Nobody knows his or her identity, but the Secret Retailer has been coaxed out of the shadows this month to challenge those pesky non-communicating suppliers.
Let's play a game.
We’re all going to pretend we have a toy shop, so we’ll shut the door and not talk to any customers who choose to push it open.
We’ll pay them no attention once they are in, and if they buy anything, that’ll be their own choice.
It’s up to them if they want to come back but if they do, they are certainly not getting any help choosing from us.
Sound familiar? No? That’s not me, I hear retailers cry.
OK, let’s put it into a different context. Suppliers are the shopkeepers who don’t communicate; retailers are the customers who get no help.
How many suppliers really know their retailers? I mean those that provide advice, support, information and contact.
I’ve been in the toy industry for over 10 years now and I’ve seen some changes.
An obvious one is the dramatic reduction in the number of sales reps. It’s a cost cutting measure that probably felt like a no-brainer to the moneymaking suppliers.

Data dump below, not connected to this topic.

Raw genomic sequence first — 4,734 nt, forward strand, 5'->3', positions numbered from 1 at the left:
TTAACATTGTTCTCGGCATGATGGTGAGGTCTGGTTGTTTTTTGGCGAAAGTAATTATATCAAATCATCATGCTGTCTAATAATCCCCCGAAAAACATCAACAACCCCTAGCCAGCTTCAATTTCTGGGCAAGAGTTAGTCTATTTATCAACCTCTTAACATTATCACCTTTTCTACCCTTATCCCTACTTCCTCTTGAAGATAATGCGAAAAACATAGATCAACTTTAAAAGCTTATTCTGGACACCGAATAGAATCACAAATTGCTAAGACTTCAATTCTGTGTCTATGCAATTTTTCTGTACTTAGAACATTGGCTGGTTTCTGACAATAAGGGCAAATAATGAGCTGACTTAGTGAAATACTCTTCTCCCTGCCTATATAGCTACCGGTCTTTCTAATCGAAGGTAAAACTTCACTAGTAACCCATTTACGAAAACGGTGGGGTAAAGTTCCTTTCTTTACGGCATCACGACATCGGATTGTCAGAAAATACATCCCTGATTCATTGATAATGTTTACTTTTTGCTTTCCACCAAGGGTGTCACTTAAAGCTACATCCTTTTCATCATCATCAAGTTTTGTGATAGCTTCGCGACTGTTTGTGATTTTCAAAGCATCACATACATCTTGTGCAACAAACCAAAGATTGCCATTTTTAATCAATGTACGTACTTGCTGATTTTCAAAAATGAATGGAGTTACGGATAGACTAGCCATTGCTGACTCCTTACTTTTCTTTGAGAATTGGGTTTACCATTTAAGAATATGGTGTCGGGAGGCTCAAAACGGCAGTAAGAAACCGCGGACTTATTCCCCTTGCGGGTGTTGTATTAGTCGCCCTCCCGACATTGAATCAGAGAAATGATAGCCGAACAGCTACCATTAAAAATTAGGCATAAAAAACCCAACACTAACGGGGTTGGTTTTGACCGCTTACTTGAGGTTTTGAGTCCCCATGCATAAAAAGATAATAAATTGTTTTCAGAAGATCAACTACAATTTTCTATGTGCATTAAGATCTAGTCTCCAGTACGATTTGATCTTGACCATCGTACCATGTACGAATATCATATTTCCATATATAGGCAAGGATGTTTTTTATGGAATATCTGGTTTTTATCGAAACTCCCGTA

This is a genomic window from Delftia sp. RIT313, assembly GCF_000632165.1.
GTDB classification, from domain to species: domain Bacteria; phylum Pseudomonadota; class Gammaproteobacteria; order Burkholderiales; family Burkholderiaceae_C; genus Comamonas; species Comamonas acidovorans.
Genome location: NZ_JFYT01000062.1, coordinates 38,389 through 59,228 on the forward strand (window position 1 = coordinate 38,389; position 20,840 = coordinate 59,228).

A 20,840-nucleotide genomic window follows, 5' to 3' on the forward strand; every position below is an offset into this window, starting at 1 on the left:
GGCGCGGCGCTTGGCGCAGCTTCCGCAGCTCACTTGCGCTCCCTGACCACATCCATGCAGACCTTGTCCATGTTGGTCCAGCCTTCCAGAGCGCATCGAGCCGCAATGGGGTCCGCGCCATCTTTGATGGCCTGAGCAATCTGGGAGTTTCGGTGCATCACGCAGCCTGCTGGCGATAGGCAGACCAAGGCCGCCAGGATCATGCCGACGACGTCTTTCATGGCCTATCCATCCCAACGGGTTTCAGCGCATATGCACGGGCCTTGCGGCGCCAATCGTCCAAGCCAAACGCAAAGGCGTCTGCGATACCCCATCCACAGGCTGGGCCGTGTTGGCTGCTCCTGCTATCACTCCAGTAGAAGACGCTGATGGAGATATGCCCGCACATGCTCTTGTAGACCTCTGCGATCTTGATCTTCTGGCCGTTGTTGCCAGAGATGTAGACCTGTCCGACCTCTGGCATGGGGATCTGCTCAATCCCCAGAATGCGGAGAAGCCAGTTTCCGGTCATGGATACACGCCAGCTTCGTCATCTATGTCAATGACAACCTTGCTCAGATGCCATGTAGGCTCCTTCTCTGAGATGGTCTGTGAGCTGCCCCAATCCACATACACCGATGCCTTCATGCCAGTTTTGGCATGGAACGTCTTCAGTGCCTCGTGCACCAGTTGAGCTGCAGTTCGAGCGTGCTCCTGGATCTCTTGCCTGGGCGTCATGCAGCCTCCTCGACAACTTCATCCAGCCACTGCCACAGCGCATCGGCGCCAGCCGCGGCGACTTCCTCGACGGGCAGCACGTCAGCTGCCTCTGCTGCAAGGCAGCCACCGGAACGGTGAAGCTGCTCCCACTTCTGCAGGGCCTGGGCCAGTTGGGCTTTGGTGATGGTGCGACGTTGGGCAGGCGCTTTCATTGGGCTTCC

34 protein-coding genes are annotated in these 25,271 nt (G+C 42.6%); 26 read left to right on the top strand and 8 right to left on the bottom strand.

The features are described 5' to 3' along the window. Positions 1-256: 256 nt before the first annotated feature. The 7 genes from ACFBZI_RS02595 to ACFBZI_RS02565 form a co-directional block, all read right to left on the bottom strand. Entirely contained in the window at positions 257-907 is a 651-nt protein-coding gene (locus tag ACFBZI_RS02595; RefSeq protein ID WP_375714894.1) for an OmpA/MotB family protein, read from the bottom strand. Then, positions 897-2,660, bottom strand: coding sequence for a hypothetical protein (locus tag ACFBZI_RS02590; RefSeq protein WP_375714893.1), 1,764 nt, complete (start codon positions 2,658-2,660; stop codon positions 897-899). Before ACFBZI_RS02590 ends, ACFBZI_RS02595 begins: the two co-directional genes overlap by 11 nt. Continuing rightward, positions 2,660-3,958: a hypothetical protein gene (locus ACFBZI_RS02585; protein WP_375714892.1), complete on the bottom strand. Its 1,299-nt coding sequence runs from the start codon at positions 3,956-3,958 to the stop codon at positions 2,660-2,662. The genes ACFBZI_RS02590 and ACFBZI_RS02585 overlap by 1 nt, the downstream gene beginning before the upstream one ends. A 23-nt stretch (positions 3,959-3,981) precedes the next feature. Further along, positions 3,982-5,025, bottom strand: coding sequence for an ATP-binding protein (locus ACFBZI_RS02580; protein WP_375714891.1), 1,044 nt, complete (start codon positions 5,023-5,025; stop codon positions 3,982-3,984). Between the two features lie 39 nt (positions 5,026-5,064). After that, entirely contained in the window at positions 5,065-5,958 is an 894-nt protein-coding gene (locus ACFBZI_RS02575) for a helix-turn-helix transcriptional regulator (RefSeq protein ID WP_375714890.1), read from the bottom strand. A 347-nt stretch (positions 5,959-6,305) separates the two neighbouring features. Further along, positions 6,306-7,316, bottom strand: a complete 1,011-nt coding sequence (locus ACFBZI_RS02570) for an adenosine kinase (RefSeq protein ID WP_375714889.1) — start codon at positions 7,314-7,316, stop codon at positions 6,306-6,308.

Let me tell you how it is from an independent retailer’s perspective.
Scenario one: Dave from supplier X calls. He’s in the area next Wednesday and would love to come and see us. We keep a space free, talk through the sales, look at the new products and Dave, with his years of industry knowledge, advises us on what will sell in our particular shop. We buy far more than we would have, but it sells. Dave was right.
Result: Supplier wins, retailer wins and the customer is happy.
Scenario two: The agent for supplier Y calls. He makes an appointment, shows us the range and we choose what we like.
Retailer: “What do you think of the toys that we’ve chosen?”
Agent: “It’s up to you, it’s your money.”
OK, it’s not ideal, but at least we’ve had contact and it has prompted us to buy from that supplier.
Result: It’s okay for both the supplier and for the retailer. The customer might buy, or might go elsewhere.
Scenario three: No contact from supplier, the retailer is busy keeping its head above water, no order is placed until stock has run out and we’re not sure when that is.
Result: The supplier loses, the retailer loses and the customer? I doubt we’ll ever have the chance to find out.
So suppliers, you have measured the money you have saved by culling sales reps.
Can you measure the orders that haven’t taken place, the stock that has never been tried, the sales that haven’t happened and the number of retailers out there that just haven’t noticed they have no stock on their shelves for many of your lines?